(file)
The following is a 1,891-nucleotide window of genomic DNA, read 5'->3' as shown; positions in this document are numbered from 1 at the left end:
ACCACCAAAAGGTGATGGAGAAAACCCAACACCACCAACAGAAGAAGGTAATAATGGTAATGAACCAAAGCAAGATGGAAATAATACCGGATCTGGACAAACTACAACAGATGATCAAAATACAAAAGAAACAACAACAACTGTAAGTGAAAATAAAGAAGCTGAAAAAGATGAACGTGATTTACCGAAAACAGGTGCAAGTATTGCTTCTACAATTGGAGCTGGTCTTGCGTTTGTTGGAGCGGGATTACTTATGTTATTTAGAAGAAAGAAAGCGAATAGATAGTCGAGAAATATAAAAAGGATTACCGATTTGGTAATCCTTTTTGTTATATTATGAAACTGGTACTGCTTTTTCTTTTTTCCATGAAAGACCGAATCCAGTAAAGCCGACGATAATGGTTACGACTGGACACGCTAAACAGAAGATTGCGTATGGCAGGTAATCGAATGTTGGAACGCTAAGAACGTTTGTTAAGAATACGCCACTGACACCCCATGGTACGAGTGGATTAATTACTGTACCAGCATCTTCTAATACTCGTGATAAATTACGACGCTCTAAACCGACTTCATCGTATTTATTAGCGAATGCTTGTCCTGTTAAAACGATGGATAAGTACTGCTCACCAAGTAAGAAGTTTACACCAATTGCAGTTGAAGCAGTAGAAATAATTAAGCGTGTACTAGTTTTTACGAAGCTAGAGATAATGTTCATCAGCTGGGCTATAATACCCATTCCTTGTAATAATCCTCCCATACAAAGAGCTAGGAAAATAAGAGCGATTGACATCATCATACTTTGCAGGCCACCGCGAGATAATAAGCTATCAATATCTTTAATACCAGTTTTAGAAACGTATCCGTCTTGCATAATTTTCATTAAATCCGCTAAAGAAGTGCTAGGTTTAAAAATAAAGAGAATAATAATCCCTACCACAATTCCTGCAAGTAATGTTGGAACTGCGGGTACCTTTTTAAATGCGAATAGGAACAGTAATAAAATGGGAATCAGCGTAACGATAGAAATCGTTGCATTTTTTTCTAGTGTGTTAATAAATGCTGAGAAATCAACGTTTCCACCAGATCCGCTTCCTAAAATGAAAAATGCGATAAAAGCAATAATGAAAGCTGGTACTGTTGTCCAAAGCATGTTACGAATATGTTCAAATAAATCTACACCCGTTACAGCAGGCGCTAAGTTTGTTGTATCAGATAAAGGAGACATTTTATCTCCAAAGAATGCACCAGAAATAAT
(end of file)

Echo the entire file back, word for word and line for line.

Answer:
The following is a 1,891-nucleotide window of genomic DNA, read 5'->3' as shown; positions in this document are numbered from 1 at the left end:
ACCACCAAAAGGTGATGGAGAAAACCCAACACCACCAACAGAAGAAGGTAATAATGGTAATGAACCAAAGCAAGATGGAAATAATACCGGATCTGGACAAACTACAACAGATGATCAAAATACAAAAGAAACAACAACAACTGTAAGTGAAAATAAAGAAGCTGAAAAAGATGAACGTGATTTACCGAAAACAGGTGCAAGTATTGCTTCTACAATTGGAGCTGGTCTTGCGTTTGTTGGAGCGGGATTACTTATGTTATTTAGAAGAAAGAAAGCGAATAGATAGTCGAGAAATATAAAAAGGATTACCGATTTGGTAATCCTTTTTGTTATATTATGAAACTGGTACTGCTTTTTCTTTTTTCCATGAAAGACCGAATCCAGTAAAGCCGACGATAATGGTTACGACTGGACACGCTAAACAGAAGATTGCGTATGGCAGGTAATCGAATGTTGGAACGCTAAGAACGTTTGTTAAGAATACGCCACTGACACCCCATGGTACGAGTGGATTAATTACTGTACCAGCATCTTCTAATACTCGTGATAAATTACGACGCTCTAAACCGACTTCATCGTATTTATTAGCGAATGCTTGTCCTGTTAAAACGATGGATAAGTACTGCTCACCAAGTAAGAAGTTTACACCAATTGCAGTTGAAGCAGTAGAAATAATTAAGCGTGTACTAGTTTTTACGAAGCTAGAGATAATGTTCATCAGCTGGGCTATAATACCCATTCCTTGTAATAATCCTCCCATACAAAGAGCTAGGAAAATAAGAGCGATTGACATCATCATACTTTGCAGGCCACCGCGAGATAATAAGCTATCAATATCTTTAATACCAGTTTTAGAAACGTATCCGTCTTGCATAATTTTCATTAAATCCGCTAAAGAAGTGCTAGGTTTAAAAATAAAGAGAATAATAATCCCTACCACAATTCCTGCAAGTAATGTTGGAACTGCGGGTACCTTTTTAAATGCGAATAGGAACAGTAATAAAATGGGAATCAGCGTAACGATAGAAATCGTTGCATTTTTTTCTAGTGTGTTAATAAATGCTGAGAAATCAACGTTTCCACCAGATCCGCTTCCTAAAATGAAAAATGCGATAAAAGCAATAATGAAAGCTGGTACTGTTGTCCAAAGCATGTTACGAATATGTTCAAATAAATCTACACCCGTTACAGCAGGCGCTAAGTTTGTTGTATCAGATAAAGGAGACATTTTATCTCCAAAGAATGCACCAGAAATAAT